I too will hedge bets when it comes to family and responsibility. But the outlook is positive.


Brad Vaughan

What recession?

I couldn't comment on the economy. Haven't had enough time to think about it. Our service management consultancy has been way too busy. We're on track to have our best quarter *ever*. We haven't been able to keep up with demand.

Is anyone else seeing this?

I think everyone that is

I think everyone that is appointed to public office should be required to read "Economics in One Lesson" by Henry Hazlitt. Of course, the Kensyians and the like will want their own books because Hazlitt is too easy to understand to be right.

store up fuel for the big one

You move my position when you cite Buffet - a fine bellwether if ever there was one. OK 60/40 against :)

But I just don't see the correction happening. In Australia they finally woke up a decade or so ago that if you keep putting out the little bushfires you just store up fuel for the big one. I don't think we've prevented a big recession or a depression - we've just deferred it. If all that money the US government spent on propping up financial companies that deserved to fall and dead manufacturing industries (i.e. their mates) had been spent on social assistance for auto workers and mortgage assistance for low income families, we'd have taken the blow but softened it, but that wouldn't be The American Way. instead all we've done is wound the spring tighter.

Actually NZ and Australia have been sheltered from the worst. I've seen next to no personal impacts around me. Australia - i think - never officially went into recession at all. Some of the main Aussie banks (which are also the main NZ banks) are amongst the safest (famous last words). NZ unemployment is up there with USA's but retail has held up and the property market has only crashed not collapsed.

new leadership

I wonder how things would have turned out differently if:

a) it happened while the Bush administration was still running the show (I'm guessing more financial handouts to the crooks who caused much of this)
b) it happened when the Obama administration had matured somewhat, rather than straight after the election.

Although I could be completely wrong and the Senate played a much larger role in these decisions. To the casual observer, it seemed like Obama was trying to show he was being tough without really addressing the significant issues.

Why we MUST bail out the banks....

I know the handouts feel wrong, but they are a direct result of the hard lessons learned during the great depression, and if they hadn't happened a re-run of the depression was a certainty.

The great depression was caused by the world sinking into a deflationary spiral. Because people were losing their jobs they couldn't spend as much money on goods and services. Because they weren't spending as much money on goods and services factories and businesses had to cut back production and make more people unemployed... you can see how it goes. To add to the pain, companies start dropping prices to encourage people to buy, but in a deflationary spiral, people begin to realise that if they wait longer, prices will come down even further, forcing companies to drop prices, making people feel it's worth waiting a bit longer for the prices to drop..... Japan has been in a deflationary spiral for the last 20 years and has struggled to escape even when the rest of the world is booming. Imagine how awful it would be if the entire world was in one... that was the great depression, and the government stimulus of war preparations was what helped the world escape. Let's hope we don't go there.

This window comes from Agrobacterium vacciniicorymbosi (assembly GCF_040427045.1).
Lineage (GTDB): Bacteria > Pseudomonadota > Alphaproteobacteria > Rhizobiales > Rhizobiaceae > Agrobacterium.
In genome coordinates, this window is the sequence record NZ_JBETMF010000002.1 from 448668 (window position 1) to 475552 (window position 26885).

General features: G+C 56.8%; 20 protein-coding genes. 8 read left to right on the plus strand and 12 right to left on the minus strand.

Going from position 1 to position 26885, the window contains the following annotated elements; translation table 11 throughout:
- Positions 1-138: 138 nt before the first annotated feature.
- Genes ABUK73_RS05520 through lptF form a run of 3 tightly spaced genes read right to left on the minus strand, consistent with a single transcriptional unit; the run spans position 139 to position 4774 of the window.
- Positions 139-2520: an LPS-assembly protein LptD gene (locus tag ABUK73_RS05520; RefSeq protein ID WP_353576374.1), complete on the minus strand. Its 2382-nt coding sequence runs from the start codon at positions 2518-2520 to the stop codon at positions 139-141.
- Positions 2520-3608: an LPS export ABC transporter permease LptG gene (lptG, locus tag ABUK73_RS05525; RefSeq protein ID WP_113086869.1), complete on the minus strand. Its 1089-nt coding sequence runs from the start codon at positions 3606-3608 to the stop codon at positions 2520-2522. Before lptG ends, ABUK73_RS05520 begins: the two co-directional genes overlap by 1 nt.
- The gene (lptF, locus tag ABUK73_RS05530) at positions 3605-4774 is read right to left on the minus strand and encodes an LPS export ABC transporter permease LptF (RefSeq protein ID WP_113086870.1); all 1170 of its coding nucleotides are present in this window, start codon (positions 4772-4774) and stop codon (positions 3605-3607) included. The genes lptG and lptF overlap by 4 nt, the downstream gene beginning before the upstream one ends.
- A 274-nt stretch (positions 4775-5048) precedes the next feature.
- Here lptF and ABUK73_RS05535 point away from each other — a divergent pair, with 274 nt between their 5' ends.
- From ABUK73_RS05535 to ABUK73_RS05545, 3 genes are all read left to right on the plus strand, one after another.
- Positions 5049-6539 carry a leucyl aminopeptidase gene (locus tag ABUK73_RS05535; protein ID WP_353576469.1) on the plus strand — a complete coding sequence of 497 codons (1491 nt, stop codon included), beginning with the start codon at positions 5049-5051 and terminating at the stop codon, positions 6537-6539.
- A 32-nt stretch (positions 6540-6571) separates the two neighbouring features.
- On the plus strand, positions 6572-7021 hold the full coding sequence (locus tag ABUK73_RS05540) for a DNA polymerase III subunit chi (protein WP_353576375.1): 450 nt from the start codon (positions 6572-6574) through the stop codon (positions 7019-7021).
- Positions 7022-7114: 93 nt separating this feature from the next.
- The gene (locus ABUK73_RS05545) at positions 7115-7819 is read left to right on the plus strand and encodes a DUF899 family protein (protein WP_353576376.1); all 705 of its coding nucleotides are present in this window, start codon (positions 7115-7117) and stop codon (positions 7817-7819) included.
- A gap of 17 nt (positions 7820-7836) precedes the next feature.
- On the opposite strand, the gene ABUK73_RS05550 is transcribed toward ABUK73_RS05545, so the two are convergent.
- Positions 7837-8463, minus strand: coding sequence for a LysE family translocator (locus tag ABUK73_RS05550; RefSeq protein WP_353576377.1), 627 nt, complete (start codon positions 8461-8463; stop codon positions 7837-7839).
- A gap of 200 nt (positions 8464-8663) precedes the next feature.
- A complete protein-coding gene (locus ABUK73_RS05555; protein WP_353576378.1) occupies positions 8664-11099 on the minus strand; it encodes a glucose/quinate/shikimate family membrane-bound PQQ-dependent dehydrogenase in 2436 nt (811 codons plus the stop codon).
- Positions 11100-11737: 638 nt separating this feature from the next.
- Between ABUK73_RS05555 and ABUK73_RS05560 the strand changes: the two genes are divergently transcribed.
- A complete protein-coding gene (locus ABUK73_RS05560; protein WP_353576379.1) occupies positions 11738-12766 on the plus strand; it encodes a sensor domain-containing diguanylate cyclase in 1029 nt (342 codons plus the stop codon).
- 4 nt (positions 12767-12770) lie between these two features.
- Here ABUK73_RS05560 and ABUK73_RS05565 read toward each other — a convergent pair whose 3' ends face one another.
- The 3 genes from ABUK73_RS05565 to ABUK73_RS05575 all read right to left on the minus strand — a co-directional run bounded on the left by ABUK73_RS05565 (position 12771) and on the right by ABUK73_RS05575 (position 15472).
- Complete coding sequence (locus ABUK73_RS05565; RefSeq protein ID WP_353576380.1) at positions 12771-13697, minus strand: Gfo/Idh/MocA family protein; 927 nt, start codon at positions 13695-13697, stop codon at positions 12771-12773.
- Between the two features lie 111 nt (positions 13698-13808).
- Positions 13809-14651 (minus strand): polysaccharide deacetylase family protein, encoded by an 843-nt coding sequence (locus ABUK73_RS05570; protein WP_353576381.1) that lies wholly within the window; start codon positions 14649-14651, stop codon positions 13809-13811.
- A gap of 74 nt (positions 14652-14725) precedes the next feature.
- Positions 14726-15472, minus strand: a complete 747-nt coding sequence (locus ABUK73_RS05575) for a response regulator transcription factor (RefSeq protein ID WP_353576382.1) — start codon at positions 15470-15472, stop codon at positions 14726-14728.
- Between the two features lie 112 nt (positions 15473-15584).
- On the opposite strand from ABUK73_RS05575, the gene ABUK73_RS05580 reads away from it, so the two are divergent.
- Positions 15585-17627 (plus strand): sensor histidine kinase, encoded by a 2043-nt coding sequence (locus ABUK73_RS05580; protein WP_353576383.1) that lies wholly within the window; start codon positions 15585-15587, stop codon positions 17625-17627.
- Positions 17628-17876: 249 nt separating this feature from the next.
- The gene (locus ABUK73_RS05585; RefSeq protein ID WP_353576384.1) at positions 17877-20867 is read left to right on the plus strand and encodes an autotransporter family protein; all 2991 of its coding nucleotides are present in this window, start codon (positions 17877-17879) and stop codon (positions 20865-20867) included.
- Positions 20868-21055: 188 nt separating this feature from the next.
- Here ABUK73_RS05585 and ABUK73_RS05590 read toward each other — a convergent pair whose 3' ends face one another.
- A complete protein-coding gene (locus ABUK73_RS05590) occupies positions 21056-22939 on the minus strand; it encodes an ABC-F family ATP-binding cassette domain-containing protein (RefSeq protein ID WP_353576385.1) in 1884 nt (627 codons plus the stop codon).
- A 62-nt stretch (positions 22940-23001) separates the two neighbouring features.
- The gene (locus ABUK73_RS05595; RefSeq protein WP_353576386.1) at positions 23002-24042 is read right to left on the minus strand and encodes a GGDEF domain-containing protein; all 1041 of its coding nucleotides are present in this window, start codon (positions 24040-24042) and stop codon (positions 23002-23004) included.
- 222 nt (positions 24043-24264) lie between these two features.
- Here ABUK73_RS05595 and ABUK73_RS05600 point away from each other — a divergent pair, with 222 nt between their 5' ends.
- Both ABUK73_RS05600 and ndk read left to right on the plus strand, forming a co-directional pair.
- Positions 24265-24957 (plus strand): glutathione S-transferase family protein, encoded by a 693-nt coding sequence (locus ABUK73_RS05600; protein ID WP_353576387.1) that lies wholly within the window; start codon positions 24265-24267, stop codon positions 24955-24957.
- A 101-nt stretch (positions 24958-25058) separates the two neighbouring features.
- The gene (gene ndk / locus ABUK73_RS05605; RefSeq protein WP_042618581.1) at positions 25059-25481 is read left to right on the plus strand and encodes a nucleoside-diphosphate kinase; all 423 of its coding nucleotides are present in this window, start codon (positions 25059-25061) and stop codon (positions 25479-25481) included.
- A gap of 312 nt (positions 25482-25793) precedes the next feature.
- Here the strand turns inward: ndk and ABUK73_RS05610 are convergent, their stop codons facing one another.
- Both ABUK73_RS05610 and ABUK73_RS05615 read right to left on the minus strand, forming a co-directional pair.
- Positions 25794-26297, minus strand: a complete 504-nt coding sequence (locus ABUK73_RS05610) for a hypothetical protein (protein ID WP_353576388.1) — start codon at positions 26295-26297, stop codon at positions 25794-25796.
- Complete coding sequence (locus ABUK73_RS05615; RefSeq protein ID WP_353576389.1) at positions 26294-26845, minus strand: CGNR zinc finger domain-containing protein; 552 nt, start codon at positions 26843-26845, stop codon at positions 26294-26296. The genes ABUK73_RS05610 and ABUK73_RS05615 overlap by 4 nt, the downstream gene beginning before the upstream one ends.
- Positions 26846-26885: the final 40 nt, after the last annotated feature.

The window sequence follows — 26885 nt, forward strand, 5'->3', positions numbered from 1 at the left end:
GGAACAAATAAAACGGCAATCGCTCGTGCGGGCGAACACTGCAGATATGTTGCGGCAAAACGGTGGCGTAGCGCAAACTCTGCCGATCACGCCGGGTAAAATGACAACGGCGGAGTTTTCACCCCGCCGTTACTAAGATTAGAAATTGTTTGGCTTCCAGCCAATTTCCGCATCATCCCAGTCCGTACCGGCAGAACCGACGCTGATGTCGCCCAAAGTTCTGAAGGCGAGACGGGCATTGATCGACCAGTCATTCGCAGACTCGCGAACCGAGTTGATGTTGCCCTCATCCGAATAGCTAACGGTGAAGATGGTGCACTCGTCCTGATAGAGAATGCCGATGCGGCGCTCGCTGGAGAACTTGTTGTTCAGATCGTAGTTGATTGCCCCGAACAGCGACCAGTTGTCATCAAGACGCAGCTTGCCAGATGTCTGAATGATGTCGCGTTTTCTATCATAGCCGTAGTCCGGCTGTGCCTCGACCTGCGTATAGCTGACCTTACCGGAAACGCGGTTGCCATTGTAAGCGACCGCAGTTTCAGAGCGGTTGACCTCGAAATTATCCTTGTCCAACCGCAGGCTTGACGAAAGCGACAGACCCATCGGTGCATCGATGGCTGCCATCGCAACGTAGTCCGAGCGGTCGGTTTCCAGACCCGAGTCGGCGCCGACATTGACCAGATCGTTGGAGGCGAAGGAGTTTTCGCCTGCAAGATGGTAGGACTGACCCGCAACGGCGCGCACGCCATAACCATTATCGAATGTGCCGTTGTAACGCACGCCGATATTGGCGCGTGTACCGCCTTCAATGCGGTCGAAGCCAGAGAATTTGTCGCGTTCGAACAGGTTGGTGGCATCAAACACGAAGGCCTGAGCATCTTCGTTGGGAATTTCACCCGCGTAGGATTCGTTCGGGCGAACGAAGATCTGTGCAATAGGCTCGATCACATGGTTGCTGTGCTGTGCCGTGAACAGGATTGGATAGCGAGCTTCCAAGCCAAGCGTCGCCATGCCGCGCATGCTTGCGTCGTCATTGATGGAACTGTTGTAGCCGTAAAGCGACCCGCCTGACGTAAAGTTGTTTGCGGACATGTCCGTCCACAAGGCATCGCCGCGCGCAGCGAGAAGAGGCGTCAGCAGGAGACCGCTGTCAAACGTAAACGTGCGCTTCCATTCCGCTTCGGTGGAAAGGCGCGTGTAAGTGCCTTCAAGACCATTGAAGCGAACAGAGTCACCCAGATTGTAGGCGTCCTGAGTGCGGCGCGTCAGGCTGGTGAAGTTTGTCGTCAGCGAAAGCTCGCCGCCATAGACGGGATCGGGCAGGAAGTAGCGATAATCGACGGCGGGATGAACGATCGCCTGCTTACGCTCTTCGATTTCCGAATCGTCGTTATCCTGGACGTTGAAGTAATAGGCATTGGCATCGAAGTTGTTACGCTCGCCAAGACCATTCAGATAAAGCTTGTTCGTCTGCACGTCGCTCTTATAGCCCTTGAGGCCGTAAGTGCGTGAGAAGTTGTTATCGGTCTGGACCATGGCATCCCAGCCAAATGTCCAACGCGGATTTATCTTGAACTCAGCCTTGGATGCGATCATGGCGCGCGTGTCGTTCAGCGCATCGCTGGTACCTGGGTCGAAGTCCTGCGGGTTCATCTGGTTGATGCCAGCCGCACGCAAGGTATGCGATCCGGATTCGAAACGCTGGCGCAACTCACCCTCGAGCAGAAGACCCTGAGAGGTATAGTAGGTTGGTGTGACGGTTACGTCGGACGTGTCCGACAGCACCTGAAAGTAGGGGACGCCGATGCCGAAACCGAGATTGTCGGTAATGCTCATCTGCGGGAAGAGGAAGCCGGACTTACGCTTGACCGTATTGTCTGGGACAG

You might think 'where are the banks' in my description of the deflationary spiral. The banks are in the background, lending money to companies to help them bridge the gap between spending money making something and receiving money when its sold - remember most company payment terms are 30 days, so the gap between purchasing the goods to make something and receiving money for what you've sold is usually in the order of months, and of course if your goods/services aren't selling, the gap stretches out even longer. Trade finance, loans by the banks to companies, help them cross this gap.

Because the banks suddenly realised they had no idea which sub-prime mortgages were bad, or even how many of those potentially bad sub-prime loans they might end up responsible for, they refused to lend money to each other or anyone else. Banks lend money to each other all the time, a constant cycle of lending and repaying money overnight to help them cope with the fact that they loan out money for fixed periods of time, but the savings they are loaning out can be called in all at once (this is called a run on a bank, and makes banks go bust).

The need to hoard cash (in case depositors demanded it all back at once) meant that not only did banks refuse to loan to each other, they also refused to lend to companies to help them tide them over the gap between making something and being paid for it. This meant that companies were suddenly short of cash, which meant companies were laying people off, asking them to work shorter hours for less pay etc. As you can imagine, there was severe danger that a deflationary spiral - companies laying off workers who then can't buy as much, forcing companies to lay off more workers, and constantly decreasing prices leading to even less buying as customers waited for prices to go even lower - would be triggered.

The handouts to the banks were designed to get the banks to start providing trade finance again - so that productive, profitable companies weren't forced to lay off staff because they were struggling to bridge the gap between making something and getting the money in after it was sold.

I know it's a strange backward world when you have to 'reward' the very idiots who got you into the mess in the first place, but it was a VERY hard earned lesson, and we have to thank Mr Keynes seeing how counter-intuitive governments must behave when you have a banking crisis.

experiment in theoretical economics

I understand the theory. It remains to be seen if it works in practice - whether it was right and whether it was enough. personally as I said I'd like to have seen the stimulus injected at the grass roots of those who got screwed by the system not those who screwed it.

This is a multi-trillion dollar experiment in theoretical economics based on the now-widely-questioned premise that economics is based on rational man. It was your precious Mr Keynes himself who said many decisions "can only be taken as a result of animal spirits"

Alex Masterley understands the resulting reality
and most of all HERE